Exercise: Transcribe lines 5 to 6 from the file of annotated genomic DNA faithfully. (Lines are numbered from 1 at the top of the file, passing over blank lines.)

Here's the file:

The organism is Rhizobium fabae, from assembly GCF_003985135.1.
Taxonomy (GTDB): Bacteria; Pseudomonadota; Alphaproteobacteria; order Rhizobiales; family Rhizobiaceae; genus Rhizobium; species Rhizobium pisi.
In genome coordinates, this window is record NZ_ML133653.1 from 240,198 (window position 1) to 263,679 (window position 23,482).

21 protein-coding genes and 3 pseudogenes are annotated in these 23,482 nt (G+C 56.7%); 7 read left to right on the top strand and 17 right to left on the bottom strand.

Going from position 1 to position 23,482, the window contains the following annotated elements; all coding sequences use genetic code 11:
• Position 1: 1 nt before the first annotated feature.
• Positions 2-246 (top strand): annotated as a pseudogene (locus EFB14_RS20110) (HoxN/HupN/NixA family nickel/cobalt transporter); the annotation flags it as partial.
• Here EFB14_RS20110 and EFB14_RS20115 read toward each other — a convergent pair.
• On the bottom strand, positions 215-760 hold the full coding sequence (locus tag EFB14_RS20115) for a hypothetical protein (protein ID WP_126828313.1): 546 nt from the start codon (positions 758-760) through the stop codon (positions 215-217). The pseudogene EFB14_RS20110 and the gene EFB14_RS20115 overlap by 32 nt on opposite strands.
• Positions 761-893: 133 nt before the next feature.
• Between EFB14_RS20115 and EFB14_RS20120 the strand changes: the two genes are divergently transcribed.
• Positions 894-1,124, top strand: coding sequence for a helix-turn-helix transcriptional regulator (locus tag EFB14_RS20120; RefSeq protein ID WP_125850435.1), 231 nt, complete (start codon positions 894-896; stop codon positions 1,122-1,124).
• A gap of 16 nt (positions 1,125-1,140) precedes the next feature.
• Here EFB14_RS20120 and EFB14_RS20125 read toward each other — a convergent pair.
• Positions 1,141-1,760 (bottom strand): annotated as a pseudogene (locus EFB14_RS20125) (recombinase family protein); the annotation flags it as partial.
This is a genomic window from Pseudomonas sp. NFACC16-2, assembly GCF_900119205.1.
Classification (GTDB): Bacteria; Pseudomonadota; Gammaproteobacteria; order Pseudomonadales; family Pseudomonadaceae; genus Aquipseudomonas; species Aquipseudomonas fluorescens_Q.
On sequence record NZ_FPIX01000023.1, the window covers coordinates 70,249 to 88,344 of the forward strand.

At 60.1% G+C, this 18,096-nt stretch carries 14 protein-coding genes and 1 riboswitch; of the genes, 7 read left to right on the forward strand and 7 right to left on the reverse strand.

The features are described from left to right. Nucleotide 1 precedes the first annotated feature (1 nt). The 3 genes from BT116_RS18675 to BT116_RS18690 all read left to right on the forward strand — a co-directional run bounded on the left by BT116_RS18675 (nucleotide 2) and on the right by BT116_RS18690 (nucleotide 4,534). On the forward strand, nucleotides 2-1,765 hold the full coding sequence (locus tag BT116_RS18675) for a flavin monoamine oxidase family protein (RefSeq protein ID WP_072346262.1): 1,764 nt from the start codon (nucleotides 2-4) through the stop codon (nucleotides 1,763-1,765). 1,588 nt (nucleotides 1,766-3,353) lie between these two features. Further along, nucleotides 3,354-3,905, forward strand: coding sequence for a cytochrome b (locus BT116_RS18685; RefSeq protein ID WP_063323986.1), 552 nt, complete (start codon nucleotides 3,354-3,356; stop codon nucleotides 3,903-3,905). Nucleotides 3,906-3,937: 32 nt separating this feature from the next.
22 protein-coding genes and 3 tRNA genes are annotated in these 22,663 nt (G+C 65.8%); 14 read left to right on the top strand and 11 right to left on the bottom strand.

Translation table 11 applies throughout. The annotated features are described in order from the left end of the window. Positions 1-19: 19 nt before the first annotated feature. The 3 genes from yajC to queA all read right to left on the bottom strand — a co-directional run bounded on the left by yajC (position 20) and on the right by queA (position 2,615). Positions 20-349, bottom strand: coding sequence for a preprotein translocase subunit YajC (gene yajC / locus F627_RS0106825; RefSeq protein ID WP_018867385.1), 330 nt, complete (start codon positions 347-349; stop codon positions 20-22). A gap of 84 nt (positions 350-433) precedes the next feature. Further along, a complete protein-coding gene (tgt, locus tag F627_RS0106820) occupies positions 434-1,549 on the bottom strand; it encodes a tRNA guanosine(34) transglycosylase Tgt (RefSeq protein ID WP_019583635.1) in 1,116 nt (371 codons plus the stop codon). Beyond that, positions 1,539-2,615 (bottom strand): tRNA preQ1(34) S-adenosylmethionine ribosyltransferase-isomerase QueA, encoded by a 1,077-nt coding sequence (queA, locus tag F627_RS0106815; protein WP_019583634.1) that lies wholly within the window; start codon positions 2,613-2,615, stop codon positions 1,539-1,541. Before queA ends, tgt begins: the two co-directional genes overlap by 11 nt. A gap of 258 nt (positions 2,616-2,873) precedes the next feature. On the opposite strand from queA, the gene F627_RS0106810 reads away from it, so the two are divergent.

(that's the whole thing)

Going from position 1 to position 23,482, the window contains the following annotated elements; all coding sequences use genetic code 11:
• Position 1: 1 nt before the first annotated feature.